V25

25 It is easier for a camel to go through the eye of a needle than for a rich person to enter the kingdom of God.”

Here is the crux of Jesus’ teaching.  He sets forth an impossibility to emphasize his point.  That it is easier for a camel to pass through the eye of a needle than for a rich person to get into heaven.  Using the largest known beast of burden in the area.

(You may have heard the eye of the needle being a reference to a gate in Jerusalem and that camels would have to pass through it on their knees due to its low height.  Of course this leads to the idea of penance.  Please note that there is no evidence that such a gate ever existed and that the idea that one did only shows up in some minor writing in the 9th century (800+ years after Jesus taught this).)

Don’t miss this.  Remember that the rich young ruler had just asked about what he could do to gain eternal life.  It was a question of ability.  The next action.  The next box checked to make sure he got in.  And Jesus revealed the heart of the man.  The impossibility of the task at hand for the man.

Here Jesus is again addressing the issue of a wealthy man’s ability.  That not only is it hard for this man to enter into the Kingdom of Heaven, it is impossible.  It is impossible for a man like this to earn his way, to work his way into the kingdom of heaven.  In fact, it would be much easier than the impossibility of a camel going through the eye of a needle is much easier.

This is quite a statement.  For those that believe they are right before God it should cause them to take pause.  It is certainly causing a stir here.  it is a surprise.  There is an upheaval of thought here in what Jesus is teaching.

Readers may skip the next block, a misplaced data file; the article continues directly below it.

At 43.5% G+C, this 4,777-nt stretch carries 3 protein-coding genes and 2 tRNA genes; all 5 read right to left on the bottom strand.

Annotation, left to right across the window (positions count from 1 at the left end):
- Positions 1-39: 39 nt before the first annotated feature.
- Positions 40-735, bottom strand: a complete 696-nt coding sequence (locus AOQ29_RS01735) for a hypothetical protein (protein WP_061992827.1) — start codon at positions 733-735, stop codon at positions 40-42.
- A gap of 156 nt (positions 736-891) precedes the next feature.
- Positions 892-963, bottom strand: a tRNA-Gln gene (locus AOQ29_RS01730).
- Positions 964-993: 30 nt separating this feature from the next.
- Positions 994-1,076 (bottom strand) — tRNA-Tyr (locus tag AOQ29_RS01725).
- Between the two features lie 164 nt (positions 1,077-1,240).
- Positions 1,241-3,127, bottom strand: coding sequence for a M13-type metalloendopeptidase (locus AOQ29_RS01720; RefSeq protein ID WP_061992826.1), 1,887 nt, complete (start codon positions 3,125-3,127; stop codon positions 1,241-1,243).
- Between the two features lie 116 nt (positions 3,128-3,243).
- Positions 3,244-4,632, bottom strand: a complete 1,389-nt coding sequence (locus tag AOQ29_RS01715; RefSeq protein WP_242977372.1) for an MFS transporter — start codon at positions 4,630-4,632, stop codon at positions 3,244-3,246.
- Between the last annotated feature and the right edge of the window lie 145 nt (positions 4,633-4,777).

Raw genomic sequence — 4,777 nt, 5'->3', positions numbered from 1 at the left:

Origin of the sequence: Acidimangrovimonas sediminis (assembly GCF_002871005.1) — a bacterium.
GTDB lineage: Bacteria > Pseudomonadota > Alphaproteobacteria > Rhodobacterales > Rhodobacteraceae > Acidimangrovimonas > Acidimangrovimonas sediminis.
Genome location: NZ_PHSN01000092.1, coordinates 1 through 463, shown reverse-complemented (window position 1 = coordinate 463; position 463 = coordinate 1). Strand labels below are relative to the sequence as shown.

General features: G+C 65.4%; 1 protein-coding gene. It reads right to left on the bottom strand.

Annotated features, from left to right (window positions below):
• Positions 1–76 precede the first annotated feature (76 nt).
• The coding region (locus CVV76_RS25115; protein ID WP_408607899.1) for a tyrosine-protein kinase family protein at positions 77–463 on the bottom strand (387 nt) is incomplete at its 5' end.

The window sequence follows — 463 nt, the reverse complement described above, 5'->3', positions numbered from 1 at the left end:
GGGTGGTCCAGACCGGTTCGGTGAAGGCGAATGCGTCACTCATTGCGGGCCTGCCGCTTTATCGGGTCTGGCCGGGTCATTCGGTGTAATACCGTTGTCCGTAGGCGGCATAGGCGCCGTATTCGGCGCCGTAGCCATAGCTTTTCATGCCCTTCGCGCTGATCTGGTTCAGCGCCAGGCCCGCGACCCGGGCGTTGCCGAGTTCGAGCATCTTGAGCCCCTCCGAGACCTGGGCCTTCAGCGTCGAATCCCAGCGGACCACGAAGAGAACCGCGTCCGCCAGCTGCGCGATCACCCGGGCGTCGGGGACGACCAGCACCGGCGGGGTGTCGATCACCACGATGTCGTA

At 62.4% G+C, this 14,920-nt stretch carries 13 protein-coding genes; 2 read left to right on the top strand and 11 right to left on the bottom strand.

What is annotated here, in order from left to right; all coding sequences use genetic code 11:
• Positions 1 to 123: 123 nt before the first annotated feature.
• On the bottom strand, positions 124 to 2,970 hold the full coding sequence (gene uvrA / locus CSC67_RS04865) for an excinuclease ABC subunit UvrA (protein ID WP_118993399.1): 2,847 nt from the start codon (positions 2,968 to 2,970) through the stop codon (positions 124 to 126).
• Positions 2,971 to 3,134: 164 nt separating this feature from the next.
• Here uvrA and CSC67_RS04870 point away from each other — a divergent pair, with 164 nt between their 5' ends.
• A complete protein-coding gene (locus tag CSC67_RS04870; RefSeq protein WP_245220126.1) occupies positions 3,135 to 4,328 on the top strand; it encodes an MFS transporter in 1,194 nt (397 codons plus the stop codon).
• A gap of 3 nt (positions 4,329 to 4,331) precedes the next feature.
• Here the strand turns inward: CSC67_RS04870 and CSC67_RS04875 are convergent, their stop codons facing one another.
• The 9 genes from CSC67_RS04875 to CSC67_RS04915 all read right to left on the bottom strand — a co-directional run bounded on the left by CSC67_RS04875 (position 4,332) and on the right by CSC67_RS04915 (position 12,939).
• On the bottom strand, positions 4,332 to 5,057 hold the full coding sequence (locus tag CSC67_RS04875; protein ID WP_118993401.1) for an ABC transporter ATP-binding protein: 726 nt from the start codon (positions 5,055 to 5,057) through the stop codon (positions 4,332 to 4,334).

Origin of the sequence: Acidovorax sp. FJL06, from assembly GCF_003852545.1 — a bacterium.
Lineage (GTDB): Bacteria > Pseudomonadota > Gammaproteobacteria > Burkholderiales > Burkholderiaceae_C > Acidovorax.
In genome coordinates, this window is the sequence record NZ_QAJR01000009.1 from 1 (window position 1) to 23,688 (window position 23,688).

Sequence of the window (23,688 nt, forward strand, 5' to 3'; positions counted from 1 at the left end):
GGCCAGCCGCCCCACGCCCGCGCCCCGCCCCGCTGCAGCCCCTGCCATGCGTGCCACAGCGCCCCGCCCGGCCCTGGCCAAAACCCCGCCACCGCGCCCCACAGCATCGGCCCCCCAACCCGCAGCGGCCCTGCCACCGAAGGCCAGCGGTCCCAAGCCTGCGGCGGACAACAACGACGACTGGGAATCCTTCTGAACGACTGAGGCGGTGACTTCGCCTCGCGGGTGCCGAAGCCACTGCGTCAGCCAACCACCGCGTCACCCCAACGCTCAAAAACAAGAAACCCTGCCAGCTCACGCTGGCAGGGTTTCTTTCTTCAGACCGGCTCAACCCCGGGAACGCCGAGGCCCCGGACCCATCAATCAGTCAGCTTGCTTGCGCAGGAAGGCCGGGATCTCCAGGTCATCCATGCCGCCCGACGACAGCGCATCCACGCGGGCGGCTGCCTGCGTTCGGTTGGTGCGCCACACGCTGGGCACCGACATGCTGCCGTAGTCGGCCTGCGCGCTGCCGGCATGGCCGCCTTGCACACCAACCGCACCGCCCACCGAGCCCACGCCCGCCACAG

And why is this important to the church in Rome?

Perhaps to some degree, if we think about the rich young man, and the rich of this time in general we can see a bit more.  If we think about what they are able to do which others can’t.  They don’t need to worry about where they will sleep.  Or what they will eat.  Or how they will afford clothes.  Or their standing in the community.

In short it is easier for them.  Except for one thing.  All the things that wealth would allow them entrance to this one thing it will not.  The scales that have been tilted in their favor before are not swayed in this occasion.

Jesus just said that in this case the Kingdom of Heaven will not only elude them that they will find it impossible to gain entrance into it by their own volition.

Jesus has said that the wealthy are like these incredibly large animals before an impossible small entryway.  Regardless of the increased effort and ability the camel will still find that it is beyond the realm of possibility that it can go through the eye of the needle.  In fact, standing before the needle, the camel probably cannot even see the opening.

Like great size, great wealth prevents passing through the narrow way to the Kingdom of God.  The wealthy, the proud, those who thought they were blessed perhaps aren’t in good standing like they thought they were.

But what is the lesson?  A caution here, we shouldn’t just draw a circle around wealth it is merely the object used in the lesson.  But it will take a few more verses to work this out.